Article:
The Income-tax Officer thereupon issued notice under Section 148 for the two years direct to the assessee to their London address on February 19, 1964. The assessee-company filed returns on August 19, 1964, for both the years, but under protest contending that the two notices, one on the representative and the other on the person cannot be made. The Income-tax Officer overruled these objections and completed the reassessment on the non-resident assessee direct revising the computation on the lines already referred to above.
The assessee preferred appeals to the Appellate Assistant Commissioner. It was contended before him, firstly, that as the original assessment had been completed on the agents, the reassessment could cot be made directly on the assessee. It was also contended that as all the necessary material, including the commission earned, had been furnished to the Income-tax Officer at the time of the original assessment and there was no fresh information in consequence of which the Income-tax Officer had reason to believe that the income had escaped assessment he could not reopen the assessment under Section 147(b) of the Income-tax Act. It may be noticed that this objection was not raised before the Income-tax Officer by the assessee and, therefore, he had no occasion to deal with it. The Appellate Assistant Commissioner rejected both the contentions. As the revised computation was not seriously challenged on the merits and had in fact been accepted by the assessee in the subsequent years he confirmed the order of the Income-tax Officer and dismissed the appeals.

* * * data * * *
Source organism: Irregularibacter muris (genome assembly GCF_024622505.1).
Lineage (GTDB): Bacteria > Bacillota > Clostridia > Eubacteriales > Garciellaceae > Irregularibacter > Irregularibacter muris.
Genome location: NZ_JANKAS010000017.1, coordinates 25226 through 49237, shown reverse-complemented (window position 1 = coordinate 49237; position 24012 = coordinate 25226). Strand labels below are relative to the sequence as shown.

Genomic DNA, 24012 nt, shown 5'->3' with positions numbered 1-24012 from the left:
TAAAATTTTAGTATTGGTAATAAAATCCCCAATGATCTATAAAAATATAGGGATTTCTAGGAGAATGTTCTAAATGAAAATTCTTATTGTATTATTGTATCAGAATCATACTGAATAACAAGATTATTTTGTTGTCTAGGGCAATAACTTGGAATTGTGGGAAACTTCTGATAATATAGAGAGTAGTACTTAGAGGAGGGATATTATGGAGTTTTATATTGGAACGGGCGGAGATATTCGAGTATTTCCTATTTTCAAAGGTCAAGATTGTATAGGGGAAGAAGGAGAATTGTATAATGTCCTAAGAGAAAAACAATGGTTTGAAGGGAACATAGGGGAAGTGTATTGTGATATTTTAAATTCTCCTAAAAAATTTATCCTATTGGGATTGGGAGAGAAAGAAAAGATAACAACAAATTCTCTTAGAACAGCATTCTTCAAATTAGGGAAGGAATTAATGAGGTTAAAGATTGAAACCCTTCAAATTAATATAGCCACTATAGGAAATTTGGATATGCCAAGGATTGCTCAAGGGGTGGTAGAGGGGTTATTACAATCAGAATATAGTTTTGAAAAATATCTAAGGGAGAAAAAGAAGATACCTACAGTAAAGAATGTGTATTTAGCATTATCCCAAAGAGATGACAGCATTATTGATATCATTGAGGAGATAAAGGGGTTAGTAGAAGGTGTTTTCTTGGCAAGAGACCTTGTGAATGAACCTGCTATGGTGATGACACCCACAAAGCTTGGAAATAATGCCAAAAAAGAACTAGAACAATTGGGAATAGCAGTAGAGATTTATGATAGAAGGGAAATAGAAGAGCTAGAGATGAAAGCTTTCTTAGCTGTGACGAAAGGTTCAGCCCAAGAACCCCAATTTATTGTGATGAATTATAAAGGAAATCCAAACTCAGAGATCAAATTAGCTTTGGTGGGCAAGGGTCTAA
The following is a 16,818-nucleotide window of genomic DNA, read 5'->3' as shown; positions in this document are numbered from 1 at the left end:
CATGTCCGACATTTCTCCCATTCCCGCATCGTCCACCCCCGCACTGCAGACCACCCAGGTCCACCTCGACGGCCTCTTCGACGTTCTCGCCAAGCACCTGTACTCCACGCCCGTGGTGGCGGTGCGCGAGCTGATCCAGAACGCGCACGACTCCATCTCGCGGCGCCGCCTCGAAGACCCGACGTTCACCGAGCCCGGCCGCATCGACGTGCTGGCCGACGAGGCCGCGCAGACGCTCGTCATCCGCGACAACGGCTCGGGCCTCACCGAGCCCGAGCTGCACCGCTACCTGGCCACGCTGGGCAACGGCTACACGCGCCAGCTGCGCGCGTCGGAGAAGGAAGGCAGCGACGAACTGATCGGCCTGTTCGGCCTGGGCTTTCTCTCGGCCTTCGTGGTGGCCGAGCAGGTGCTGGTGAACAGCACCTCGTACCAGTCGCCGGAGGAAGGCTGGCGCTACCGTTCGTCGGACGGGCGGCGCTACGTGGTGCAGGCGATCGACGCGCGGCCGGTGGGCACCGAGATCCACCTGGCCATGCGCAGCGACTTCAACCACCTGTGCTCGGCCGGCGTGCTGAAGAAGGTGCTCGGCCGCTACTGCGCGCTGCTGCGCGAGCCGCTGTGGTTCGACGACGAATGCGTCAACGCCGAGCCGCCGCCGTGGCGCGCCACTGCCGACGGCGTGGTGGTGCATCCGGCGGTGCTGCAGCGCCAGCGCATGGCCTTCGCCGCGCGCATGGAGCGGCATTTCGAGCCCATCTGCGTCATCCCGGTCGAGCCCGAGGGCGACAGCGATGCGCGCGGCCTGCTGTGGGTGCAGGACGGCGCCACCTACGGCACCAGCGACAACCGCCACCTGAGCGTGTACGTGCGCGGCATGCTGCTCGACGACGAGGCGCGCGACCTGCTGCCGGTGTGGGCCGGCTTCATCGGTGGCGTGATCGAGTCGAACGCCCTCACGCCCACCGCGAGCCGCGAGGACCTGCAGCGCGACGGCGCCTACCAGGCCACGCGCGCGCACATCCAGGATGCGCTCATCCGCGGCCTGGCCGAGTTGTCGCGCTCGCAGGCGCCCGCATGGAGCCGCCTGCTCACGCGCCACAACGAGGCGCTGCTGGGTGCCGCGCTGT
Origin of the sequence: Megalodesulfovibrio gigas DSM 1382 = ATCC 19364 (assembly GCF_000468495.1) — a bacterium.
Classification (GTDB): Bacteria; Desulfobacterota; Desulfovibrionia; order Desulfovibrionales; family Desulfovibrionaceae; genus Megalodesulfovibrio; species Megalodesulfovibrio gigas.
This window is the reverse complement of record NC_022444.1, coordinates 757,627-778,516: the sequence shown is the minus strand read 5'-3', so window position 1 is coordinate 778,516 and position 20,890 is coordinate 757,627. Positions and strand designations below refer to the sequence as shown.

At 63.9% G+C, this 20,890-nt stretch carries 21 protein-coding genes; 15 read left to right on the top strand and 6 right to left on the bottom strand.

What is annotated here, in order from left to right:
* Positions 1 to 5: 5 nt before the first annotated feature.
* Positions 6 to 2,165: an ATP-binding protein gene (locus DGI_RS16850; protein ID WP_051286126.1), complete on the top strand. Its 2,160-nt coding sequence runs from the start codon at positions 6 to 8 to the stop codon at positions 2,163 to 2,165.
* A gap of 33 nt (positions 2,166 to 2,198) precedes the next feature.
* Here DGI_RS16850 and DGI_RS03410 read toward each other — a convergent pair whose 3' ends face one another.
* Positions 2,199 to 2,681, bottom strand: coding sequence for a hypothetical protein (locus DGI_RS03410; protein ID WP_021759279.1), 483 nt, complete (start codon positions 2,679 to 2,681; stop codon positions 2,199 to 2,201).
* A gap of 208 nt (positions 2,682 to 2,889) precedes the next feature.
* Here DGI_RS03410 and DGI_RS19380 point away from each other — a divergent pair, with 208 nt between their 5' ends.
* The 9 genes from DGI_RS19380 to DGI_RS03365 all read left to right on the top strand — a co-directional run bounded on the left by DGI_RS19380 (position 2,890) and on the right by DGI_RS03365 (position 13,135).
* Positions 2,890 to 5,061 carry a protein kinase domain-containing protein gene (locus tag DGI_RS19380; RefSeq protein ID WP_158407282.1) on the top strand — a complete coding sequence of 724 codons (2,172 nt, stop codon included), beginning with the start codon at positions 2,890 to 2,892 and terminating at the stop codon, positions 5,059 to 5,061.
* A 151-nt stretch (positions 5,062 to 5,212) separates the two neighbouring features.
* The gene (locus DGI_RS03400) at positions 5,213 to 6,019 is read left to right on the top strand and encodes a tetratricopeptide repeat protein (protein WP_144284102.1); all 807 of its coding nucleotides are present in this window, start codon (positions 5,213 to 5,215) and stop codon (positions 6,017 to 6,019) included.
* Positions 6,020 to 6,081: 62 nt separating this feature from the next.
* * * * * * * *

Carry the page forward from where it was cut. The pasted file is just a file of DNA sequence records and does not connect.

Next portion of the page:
(3.) THE assessee appealed to the Tribunal and the same contentions were urged before the Tribunal. THE Tribunal was of the view that the basis of the reassessment proceedings was only a change of opinion on the part of the Income-tax Officer and he was not entitled to make a reassessment merely because he changed his opinion. THEy were also of the view that as the assessment was originally made on the agent he cannot again adopt the second method of direct assessment on the assessee even if it be by way of reassessment under Section 147(b) of the Income-tax Act. In view of the above conclusion the Tribunal set aside the assessment of the assessee. THE Tribunal was of the view that two questions of law arose out of its order and, therefore, referred the following two questions of law for a decision of the High Court, namely :
" (1) Whether the Tribunal was right in holding that the reassessments being only consequent on a change as to the method of computation of the profits the initiation of proceedings under Section 148 for each of the assessment years 1959-60 and 1960-61 was justified ? and
(2) Whether the Tribunal was right in law in holding that the original assessment for each of the years having been made on the agents, the reassessment proceedings could not be initiated against the assessee direct ?"
Question No. 1:
Under Section 147(b) of the Income-tax Act, 1961, under which the reassessment is sought to be made, two conditions have to be satisfied:
(a) the Income-tax Officer must have information in his possession ; and
(b) in consequence of that information he must have reason to believe that the income chargeable to tax had escaped assessment for any assessment year.